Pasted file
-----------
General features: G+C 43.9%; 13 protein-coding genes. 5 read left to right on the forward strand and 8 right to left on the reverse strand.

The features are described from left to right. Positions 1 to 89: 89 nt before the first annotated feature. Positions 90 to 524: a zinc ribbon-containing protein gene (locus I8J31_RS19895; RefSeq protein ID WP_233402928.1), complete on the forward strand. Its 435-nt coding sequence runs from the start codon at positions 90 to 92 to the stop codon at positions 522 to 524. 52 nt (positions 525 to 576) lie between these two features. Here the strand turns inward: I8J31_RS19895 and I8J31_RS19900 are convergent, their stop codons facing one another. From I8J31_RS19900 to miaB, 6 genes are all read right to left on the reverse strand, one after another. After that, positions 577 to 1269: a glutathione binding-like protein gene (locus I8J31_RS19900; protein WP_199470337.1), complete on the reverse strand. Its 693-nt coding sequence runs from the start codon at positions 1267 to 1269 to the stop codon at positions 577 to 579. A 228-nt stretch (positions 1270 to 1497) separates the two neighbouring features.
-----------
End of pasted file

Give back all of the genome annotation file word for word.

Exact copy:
General features: G+C 43.9%; 13 protein-coding genes. 5 read left to right on the forward strand and 8 right to left on the reverse strand.

The features are described from left to right. Positions 1 to 89: 89 nt before the first annotated feature. Positions 90 to 524: a zinc ribbon-containing protein gene (locus I8J31_RS19895; RefSeq protein ID WP_233402928.1), complete on the forward strand. Its 435-nt coding sequence runs from the start codon at positions 90 to 92 to the stop codon at positions 522 to 524. 52 nt (positions 525 to 576) lie between these two features. Here the strand turns inward: I8J31_RS19895 and I8J31_RS19900 are convergent, their stop codons facing one another. From I8J31_RS19900 to miaB, 6 genes are all read right to left on the reverse strand, one after another. After that, positions 577 to 1269: a glutathione binding-like protein gene (locus I8J31_RS19900; protein WP_199470337.1), complete on the reverse strand. Its 693-nt coding sequence runs from the start codon at positions 1267 to 1269 to the stop codon at positions 577 to 579. A 228-nt stretch (positions 1270 to 1497) separates the two neighbouring features.